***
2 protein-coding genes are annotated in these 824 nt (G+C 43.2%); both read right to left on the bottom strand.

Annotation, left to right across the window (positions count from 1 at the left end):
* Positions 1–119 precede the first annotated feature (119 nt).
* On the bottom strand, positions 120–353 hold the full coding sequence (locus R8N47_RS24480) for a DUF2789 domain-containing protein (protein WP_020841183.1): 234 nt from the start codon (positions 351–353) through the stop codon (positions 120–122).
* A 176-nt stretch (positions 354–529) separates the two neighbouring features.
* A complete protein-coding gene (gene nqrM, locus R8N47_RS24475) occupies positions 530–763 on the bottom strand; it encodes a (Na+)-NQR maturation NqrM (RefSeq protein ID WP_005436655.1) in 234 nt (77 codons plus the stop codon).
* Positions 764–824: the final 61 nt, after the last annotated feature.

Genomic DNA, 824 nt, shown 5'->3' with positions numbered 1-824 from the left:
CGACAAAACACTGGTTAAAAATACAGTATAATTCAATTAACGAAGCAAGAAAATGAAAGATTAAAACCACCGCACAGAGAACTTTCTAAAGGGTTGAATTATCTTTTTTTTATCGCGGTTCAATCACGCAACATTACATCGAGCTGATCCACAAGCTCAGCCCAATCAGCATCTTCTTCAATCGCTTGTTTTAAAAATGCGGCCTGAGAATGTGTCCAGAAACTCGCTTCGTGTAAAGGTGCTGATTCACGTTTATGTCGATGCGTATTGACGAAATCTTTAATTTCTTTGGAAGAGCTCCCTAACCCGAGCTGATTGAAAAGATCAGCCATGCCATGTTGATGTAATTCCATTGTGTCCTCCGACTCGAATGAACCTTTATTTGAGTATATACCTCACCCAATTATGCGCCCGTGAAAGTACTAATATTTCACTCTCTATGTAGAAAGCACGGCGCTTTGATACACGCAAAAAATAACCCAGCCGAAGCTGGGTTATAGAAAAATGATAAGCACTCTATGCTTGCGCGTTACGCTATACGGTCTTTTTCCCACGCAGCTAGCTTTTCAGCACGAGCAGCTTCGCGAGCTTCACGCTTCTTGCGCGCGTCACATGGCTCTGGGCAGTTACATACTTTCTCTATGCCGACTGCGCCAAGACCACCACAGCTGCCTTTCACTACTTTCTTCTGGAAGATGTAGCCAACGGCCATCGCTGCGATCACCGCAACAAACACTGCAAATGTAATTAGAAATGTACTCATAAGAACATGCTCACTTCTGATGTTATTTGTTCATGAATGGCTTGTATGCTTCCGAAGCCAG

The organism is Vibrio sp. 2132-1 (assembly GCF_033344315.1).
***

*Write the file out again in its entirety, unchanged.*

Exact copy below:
2 protein-coding genes are annotated in these 824 nt (G+C 43.2%); both read right to left on the bottom strand.

Annotation, left to right across the window (positions count from 1 at the left end):
* Positions 1–119 precede the first annotated feature (119 nt).
* On the bottom strand, positions 120–353 hold the full coding sequence (locus R8N47_RS24480) for a DUF2789 domain-containing protein (protein WP_020841183.1): 234 nt from the start codon (positions 351–353) through the stop codon (positions 120–122).
* A 176-nt stretch (positions 354–529) separates the two neighbouring features.
* A complete protein-coding gene (gene nqrM, locus R8N47_RS24475) occupies positions 530–763 on the bottom strand; it encodes a (Na+)-NQR maturation NqrM (RefSeq protein ID WP_005436655.1) in 234 nt (77 codons plus the stop codon).
* Positions 764–824: the final 61 nt, after the last annotated feature.

Genomic DNA, 824 nt, shown 5'->3' with positions numbered 1-824 from the left:
CGACAAAACACTGGTTAAAAATACAGTATAATTCAATTAACGAAGCAAGAAAATGAAAGATTAAAACCACCGCACAGAGAACTTTCTAAAGGGTTGAATTATCTTTTTTTTATCGCGGTTCAATCACGCAACATTACATCGAGCTGATCCACAAGCTCAGCCCAATCAGCATCTTCTTCAATCGCTTGTTTTAAAAATGCGGCCTGAGAATGTGTCCAGAAACTCGCTTCGTGTAAAGGTGCTGATTCACGTTTATGTCGATGCGTATTGACGAAATCTTTAATTTCTTTGGAAGAGCTCCCTAACCCGAGCTGATTGAAAAGATCAGCCATGCCATGTTGATGTAATTCCATTGTGTCCTCCGACTCGAATGAACCTTTATTTGAGTATATACCTCACCCAATTATGCGCCCGTGAAAGTACTAATATTTCACTCTCTATGTAGAAAGCACGGCGCTTTGATACACGCAAAAAATAACCCAGCCGAAGCTGGGTTATAGAAAAATGATAAGCACTCTATGCTTGCGCGTTACGCTATACGGTCTTTTTCCCACGCAGCTAGCTTTTCAGCACGAGCAGCTTCGCGAGCTTCACGCTTCTTGCGCGCGTCACATGGCTCTGGGCAGTTACATACTTTCTCTATGCCGACTGCGCCAAGACCACCACAGCTGCCTTTCACTACTTTCTTCTGGAAGATGTAGCCAACGGCCATCGCTGCGATCACCGCAACAAACACTGCAAATGTAATTAGAAATGTACTCATAAGAACATGCTCACTTCTGATGTTATTTGTTCATGAATGGCTTGTATGCTTCCGAAGCCAG

The organism is Vibrio sp. 2132-1 (assembly GCF_033344315.1).